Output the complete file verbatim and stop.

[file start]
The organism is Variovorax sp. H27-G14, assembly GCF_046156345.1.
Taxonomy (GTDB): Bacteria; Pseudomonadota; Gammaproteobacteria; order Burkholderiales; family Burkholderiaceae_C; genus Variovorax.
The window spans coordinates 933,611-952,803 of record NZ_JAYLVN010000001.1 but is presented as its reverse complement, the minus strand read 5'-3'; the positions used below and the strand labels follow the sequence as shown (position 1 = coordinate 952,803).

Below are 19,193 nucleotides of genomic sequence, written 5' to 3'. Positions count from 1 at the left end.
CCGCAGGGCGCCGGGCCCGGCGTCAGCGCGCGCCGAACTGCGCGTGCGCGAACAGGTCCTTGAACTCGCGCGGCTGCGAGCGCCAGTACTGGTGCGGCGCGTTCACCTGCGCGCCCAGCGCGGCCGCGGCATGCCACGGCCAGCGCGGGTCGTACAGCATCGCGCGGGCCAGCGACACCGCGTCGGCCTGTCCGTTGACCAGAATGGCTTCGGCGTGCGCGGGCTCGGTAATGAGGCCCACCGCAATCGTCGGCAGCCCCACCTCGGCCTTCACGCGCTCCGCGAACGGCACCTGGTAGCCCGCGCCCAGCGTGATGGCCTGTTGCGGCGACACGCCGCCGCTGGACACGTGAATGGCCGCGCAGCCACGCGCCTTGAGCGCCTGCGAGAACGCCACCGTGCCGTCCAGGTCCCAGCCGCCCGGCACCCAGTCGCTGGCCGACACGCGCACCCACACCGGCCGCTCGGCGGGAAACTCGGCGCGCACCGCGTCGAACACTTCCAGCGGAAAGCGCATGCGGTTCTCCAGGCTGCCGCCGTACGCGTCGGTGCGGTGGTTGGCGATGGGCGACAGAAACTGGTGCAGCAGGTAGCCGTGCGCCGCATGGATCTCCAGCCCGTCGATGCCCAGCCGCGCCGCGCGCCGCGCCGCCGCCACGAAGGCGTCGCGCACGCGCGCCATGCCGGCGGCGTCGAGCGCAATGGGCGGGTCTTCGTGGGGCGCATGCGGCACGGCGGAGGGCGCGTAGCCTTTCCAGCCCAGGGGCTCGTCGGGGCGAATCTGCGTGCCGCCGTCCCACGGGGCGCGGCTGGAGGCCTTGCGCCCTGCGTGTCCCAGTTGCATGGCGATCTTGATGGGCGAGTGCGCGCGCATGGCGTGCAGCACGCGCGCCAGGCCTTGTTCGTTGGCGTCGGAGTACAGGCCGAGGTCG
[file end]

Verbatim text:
The organism is Variovorax sp. H27-G14, assembly GCF_046156345.1.
Taxonomy (GTDB): Bacteria; Pseudomonadota; Gammaproteobacteria; order Burkholderiales; family Burkholderiaceae_C; genus Variovorax.
The window spans coordinates 933,611-952,803 of record NZ_JAYLVN010000001.1 but is presented as its reverse complement, the minus strand read 5'-3'; the positions used below and the strand labels follow the sequence as shown (position 1 = coordinate 952,803).

Below are 19,193 nucleotides of genomic sequence, written 5' to 3'. Positions count from 1 at the left end.
CCGCAGGGCGCCGGGCCCGGCGTCAGCGCGCGCCGAACTGCGCGTGCGCGAACAGGTCCTTGAACTCGCGCGGCTGCGAGCGCCAGTACTGGTGCGGCGCGTTCACCTGCGCGCCCAGCGCGGCCGCGGCATGCCACGGCCAGCGCGGGTCGTACAGCATCGCGCGGGCCAGCGACACCGCGTCGGCCTGTCCGTTGACCAGAATGGCTTCGGCGTGCGCGGGCTCGGTAATGAGGCCCACCGCAATCGTCGGCAGCCCCACCTCGGCCTTCACGCGCTCCGCGAACGGCACCTGGTAGCCCGCGCCCAGCGTGATGGCCTGTTGCGGCGACACGCCGCCGCTGGACACGTGAATGGCCGCGCAGCCACGCGCCTTGAGCGCCTGCGAGAACGCCACCGTGCCGTCCAGGTCCCAGCCGCCCGGCACCCAGTCGCTGGCCGACACGCGCACCCACACCGGCCGCTCGGCGGGAAACTCGGCGCGCACCGCGTCGAACACTTCCAGCGGAAAGCGCATGCGGTTCTCCAGGCTGCCGCCGTACGCGTCGGTGCGGTGGTTGGCGATGGGCGACAGAAACTGGTGCAGCAGGTAGCCGTGCGCCGCATGGATCTCCAGCCCGTCGATGCCCAGCCGCGCCGCGCGCCGCGCCGCCGCCACGAAGGCGTCGCGCACGCGCGCCATGCCGGCGGCGTCGAGCGCAATGGGCGGGTCTTCGTGGGGCGCATGCGGCACGGCGGAGGGCGCGTAGCCTTTCCAGCCCAGGGGCTCGTCGGGGCGAATCTGCGTGCCGCCGTCCCACGGGGCGCGGCTGGAGGCCTTGCGCCCTGCGTGTCCCAGTTGCATGGCGATCTTGATGGGCGAGTGCGCGCGCATGGCGTGCAGCACGCGCGCCAGGCCTTGTTCGTTGGCGTCGGAGTACAGGCCGAGGTCG